Definition of Scots-Irish

Scotch-Irish (or Scots-Irish) Americans are American descendants of Presbyterian and other Protestant dissenters from the Irish province of Ulster who migrated to North America during the 18th and 19th centuries.

My Great Grandmother would never use this term even though she emigrated from Northern Ireland as far as she was concerned she was a Scot who happened to have had to live in Northern Ireland before she moved to Canada and she was still a Scot when they emmigrated again in 1901 to Los Angeles and never ever contradict her.

One thought on “Definition of Scots-Irish

  1. You are such a wealth of information! Here is what I know:

    According to family lore, we are in some way related to John McIntosh of McIntosh apple fame. I don’t know how, or if this is even true.

    My mother used to be adamant that we were IRISH! However, as you say, there were a lot of McIntoshes that went to Ulster before coming over here. That fits. Probably, (knowing my family like I do), there was some sort of insult, slight, argument, so other dispute that led to them leaving Scotland. Again, knowing my family like I do, I can see them leaving and not saying goodbye, and then blending in with the Irish to avoid the relatives back in Scotland… OR…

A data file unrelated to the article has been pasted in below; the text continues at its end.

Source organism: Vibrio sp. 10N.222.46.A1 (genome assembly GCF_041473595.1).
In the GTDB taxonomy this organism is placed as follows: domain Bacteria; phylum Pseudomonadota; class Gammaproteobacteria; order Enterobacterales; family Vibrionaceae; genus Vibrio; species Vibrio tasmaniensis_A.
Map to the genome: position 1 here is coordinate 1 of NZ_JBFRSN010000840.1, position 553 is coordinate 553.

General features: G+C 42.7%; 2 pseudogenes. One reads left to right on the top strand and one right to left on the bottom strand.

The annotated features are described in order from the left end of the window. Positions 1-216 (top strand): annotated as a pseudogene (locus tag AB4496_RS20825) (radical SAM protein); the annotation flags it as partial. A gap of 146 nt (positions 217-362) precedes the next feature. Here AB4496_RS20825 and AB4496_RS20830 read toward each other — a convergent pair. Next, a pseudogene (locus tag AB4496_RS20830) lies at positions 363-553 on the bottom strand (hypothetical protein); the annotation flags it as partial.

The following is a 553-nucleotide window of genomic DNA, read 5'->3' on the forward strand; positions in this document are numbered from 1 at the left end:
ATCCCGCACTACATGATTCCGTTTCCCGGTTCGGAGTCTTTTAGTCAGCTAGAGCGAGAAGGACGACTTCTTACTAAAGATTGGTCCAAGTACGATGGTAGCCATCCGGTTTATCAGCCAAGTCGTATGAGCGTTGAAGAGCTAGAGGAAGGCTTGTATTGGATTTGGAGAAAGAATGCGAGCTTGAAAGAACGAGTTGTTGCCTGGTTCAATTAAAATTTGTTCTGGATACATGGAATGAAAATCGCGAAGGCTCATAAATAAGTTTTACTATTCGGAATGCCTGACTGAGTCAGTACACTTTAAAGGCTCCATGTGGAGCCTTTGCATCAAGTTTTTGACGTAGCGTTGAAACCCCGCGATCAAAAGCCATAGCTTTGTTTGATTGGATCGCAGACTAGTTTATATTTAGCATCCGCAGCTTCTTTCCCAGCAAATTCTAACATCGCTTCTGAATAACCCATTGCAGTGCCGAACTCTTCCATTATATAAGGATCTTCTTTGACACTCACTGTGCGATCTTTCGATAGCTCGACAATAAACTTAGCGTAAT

… either in Ireland or the U.S., they found it advantageous to throw in their lot with the Irish. Or, maybe both happened.

    But, if we are truly related to John McIntosh, we came in, like your family, through Canada. McIntosh was born in New York, near where I lived. He got so annoyed with the new country (the U.S.) that he moved all the way to Upper Canada to get away from them. This certainly sounds like my family, doesn’t it? 😉

    Oh, and I’m pretty sure my Granny was Presbyterian. She could not talk by the time I met her, but she liked to watch church on TV, but apparently hated the Pope. (I didn’t know the difference at the time… I was about 10).


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